The risks and disastrous consequences of cyberattacks are all too clear. Furthermore, untangling the aftermath of a cyberattack can be expensive, stressful and time-consuming. For these reasons, no business, big or small, can risk treating cybersecurity as a secondary issue. While each company’s needs may be unique to its specific business operations, the following are just a few straightforward suggestions that business owners and leaders should consider:
1. Train employees. Not surprisingly, employee negligence is one of the easiest ways—if not the easiest way—for a hacker to gain entry into your company’s network. Accordingly, it is imperative that you instill in employees the importance of cybersecurity and why your company’s policies deserve more than mere lip service. This requires continued employee training (just once a year) as well as a consistent review and update of company policies and procedures regarding employee’s use of IT resources. With a significant number of employees working remotely still (and likely for the foreseeable future), establishing basic security practices and policies for employees and enforcing those policies cannot be understated.
2. Cull through your vendors. Keeping with the theme of guarding against human error, you should consider limiting the number of vendors your company uses, especially vendors who have virtual access to your IT networks or even physical access to office areas of business information. Each vendor is, itself, dealing with its own cybersecurity challenges, and you hope they are, themselves, training their own employees with the same rigor as suggested above. Nonetheless, every vendor you engage with virtually or has access to your network increases the pool of potential security vulnerabilities that put a company at risk.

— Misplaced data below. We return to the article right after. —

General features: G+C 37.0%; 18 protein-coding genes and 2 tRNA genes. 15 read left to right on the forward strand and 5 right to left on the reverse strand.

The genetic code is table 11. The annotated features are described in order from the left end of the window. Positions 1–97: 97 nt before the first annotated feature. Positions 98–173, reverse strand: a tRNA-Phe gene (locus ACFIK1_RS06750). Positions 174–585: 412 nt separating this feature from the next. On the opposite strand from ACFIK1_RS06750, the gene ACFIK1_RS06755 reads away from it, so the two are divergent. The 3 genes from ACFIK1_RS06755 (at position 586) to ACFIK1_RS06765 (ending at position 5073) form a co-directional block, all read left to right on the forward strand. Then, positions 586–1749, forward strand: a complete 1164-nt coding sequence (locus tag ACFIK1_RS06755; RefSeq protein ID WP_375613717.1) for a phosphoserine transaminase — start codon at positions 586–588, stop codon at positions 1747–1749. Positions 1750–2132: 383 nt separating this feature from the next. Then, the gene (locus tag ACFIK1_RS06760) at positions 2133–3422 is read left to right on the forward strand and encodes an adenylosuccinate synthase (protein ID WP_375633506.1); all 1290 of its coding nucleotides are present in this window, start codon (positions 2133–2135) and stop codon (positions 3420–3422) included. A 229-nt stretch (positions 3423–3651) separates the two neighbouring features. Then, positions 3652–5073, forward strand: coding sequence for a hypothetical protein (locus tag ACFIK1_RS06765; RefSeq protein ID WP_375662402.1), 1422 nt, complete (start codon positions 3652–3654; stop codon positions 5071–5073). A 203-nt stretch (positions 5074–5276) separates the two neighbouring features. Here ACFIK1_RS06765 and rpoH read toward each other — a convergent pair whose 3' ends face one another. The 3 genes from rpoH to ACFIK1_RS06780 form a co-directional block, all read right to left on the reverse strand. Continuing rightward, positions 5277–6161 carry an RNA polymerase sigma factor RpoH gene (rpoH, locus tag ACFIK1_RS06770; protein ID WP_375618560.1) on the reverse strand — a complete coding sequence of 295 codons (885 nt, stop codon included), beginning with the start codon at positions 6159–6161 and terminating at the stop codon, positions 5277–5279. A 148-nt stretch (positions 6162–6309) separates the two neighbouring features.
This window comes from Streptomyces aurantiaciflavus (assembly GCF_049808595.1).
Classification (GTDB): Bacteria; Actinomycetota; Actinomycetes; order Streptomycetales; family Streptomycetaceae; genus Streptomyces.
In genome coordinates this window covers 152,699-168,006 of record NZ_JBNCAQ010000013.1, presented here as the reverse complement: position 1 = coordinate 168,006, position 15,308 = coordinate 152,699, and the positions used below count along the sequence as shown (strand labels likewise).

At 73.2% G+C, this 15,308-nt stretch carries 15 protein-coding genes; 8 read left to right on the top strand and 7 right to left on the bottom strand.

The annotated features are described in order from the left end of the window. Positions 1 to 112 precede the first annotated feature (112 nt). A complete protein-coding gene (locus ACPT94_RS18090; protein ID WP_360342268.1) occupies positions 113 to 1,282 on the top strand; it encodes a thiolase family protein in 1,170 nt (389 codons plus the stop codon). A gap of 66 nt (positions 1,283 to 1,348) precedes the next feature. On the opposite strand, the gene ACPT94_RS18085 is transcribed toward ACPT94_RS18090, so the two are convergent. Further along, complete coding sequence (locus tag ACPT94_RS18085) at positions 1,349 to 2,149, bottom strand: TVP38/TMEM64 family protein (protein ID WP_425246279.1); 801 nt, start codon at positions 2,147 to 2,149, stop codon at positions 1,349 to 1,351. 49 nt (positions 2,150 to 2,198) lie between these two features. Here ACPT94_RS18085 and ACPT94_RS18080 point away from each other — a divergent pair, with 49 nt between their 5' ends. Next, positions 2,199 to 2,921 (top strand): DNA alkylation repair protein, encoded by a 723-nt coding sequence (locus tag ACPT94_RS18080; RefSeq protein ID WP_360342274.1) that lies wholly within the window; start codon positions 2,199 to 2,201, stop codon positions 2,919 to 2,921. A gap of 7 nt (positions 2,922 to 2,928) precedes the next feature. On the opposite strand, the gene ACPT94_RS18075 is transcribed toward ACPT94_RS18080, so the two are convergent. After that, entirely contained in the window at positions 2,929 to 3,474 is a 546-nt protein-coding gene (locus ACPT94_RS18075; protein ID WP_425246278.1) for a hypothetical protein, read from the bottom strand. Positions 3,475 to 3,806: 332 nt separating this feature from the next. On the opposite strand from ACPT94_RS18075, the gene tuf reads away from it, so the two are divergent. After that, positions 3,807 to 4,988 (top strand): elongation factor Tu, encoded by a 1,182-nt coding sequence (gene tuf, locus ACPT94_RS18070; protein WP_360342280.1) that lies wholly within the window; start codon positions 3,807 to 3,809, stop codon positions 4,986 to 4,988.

3. Limit external devices. Most people routinely rely on mobile devices, tablets and laptops throughout the day, not just for work, but also for entertainment and social interaction. Each of those devices is susceptible to the perils of the internet, and not all devices are secured equally. Consider your risk tolerance with permitting employees to log into the company’s network with their personal devices and establish a policy (and follow it) on what is permitted and what level of oversight from the company’s IT department is required to ensure employee devices are not introducing malware onto your systems.
4. Passwords. Require employees to have strong passwords and update them periodically (perhaps every three months). Equally important, passwords should not be used for multiple accounts. The longer the password the better. Eight characters really is the bare minimum, so maybe consider 20 characters or even a sentence long password. There are enough song lyrics and movie lines to pick from and should be an easy lift for employees. In addition, you can require as many numbers and special characters you determine necessary to further increase password security.